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Vintage 1928 Koreatown Building Getting $5M Makeover

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LOS ANGELES (CBS) — A storied, oft-neglected 1928 hotel in Koreatown is getting a $5 million makeover.

In 2010, the Hotel Normandie at Normandie Avenue and Sixth Street was to be made into a a pot-friendly “pot-tel” by some medical marijuana advocates. But the owner has changed course, opting instead to redevelop the property into a chic 100-room hotel, the Los Angeles Times reported.

Jingbo Lou, a Chinese-born architect who now owns the property, was a consultant to the former owner, who was trying to come up with a plan to reinvigorate the building. Lou eventually found investment partners and bought the building for $4.4 million.

“It’s never been a glamorous place,” Lou told the newspaper. “We can add some romance.”

For years, the four-story, brick, Renaissance Revival building was seedy, with a bar in the lobby and B-girls to encourage drinking.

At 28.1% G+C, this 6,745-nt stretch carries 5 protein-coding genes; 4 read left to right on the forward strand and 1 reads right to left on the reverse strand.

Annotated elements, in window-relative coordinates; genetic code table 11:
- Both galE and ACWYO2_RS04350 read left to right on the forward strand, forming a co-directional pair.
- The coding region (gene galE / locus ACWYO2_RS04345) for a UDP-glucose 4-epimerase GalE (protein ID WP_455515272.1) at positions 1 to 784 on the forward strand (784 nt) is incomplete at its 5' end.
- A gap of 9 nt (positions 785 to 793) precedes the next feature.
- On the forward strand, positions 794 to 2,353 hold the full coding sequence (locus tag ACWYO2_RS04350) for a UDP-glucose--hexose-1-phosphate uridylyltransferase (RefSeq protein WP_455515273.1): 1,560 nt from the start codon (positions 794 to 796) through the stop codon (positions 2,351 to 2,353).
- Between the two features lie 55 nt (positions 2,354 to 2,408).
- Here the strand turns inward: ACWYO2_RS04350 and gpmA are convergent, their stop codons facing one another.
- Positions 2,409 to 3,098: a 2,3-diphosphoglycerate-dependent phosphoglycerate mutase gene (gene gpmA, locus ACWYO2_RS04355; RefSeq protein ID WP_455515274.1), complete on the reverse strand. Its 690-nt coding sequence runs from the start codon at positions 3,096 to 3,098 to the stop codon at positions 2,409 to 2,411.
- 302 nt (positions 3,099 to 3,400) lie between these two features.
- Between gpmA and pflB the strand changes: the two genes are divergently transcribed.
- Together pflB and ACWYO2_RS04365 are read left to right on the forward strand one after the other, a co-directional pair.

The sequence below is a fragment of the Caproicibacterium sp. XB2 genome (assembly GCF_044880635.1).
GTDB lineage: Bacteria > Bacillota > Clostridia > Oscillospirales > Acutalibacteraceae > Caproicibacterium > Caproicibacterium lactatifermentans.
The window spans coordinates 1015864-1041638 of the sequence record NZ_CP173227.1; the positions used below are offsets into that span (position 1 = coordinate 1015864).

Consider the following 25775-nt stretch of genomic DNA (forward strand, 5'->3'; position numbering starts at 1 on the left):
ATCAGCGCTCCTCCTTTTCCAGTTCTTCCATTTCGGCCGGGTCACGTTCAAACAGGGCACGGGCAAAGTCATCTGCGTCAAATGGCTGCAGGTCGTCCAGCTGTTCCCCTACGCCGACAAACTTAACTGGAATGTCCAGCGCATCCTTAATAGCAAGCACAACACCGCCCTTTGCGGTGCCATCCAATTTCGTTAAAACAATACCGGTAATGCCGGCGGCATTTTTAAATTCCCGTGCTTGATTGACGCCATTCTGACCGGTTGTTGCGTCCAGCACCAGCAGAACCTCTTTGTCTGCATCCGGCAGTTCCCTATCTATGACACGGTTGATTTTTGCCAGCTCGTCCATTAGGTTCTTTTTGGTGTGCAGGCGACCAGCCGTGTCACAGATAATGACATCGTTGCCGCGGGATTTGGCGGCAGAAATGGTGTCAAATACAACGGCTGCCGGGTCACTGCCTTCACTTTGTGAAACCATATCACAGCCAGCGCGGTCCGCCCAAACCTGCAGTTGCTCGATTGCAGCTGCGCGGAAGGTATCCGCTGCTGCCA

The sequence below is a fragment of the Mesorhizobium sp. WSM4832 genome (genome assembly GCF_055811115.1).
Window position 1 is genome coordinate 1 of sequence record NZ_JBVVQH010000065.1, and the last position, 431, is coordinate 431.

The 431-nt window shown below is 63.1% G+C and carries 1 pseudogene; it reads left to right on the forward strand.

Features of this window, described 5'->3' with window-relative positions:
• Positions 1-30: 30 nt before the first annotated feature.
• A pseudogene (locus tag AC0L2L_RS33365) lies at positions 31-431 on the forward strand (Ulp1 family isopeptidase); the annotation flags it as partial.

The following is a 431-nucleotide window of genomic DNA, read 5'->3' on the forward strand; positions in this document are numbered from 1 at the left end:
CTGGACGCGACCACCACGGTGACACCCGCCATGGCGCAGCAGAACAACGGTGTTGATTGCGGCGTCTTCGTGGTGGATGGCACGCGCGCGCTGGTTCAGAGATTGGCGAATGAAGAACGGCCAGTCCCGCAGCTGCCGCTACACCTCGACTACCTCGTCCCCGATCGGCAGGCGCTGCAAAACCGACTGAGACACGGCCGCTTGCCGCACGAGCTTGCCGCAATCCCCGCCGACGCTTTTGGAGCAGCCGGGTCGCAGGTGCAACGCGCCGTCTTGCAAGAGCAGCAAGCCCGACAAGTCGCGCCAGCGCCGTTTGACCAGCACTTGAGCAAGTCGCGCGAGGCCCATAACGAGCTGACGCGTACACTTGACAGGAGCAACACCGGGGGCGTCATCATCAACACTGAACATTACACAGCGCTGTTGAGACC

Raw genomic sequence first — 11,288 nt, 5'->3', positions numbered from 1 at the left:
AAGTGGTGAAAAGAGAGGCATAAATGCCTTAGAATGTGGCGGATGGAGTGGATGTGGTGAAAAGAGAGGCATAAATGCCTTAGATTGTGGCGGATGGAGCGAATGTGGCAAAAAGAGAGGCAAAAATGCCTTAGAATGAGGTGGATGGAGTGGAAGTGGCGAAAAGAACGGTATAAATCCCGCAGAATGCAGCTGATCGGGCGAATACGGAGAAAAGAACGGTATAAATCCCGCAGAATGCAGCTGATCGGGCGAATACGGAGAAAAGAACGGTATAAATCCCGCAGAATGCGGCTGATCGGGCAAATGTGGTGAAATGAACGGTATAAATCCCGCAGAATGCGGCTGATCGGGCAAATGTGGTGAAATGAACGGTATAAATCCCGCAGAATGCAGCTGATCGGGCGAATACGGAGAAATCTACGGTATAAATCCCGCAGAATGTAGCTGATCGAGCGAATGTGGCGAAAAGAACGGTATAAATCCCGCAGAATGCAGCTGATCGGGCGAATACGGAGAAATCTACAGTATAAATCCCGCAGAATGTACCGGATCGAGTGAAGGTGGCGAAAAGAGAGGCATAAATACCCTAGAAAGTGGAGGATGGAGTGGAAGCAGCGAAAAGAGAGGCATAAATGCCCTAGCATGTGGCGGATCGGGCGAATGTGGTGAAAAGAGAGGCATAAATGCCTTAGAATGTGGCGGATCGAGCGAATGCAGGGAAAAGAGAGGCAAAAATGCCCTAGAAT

In its heyday — the late 1930s — one of the hotel’s most colorful residents was the English author Malcolm Lowry, a legendary drinker. He worked on his novel “Under the Volcano” there. His father sent checks to the manager to make sure the money would go toward rent and food, not booze, The Times reported.

Over the years, some owners plastered over windows and sealed up arches and fireplaces. Many of those architectural touches will be restored. Five skylights, covered for years, will also be opened up and refurbished.

According to hotel consultant Bruce Baltin of PKF Consulting, the regional demand for rooms is growing. In 2012, the occupancy rate in Los Angeles is projected to approach a peak set five years ago. Baltin said he expects the demand to continue for a few more years.

The makeover should take about a year to complete.  Lou is also looking for chi-chi ground-floor tenants, such as coffee and dessert shops.

“The neighborhood is incredibly diverse,” he said. “It’s young, urban and pedestrian friendly. Places are open super late.”

 (©2012 CBS Local Media, a division of CBS Radio Inc. All Rights Reserved. This material may not be published, broadcast, rewritten, or redistributed. Wire services contributed to this report.)

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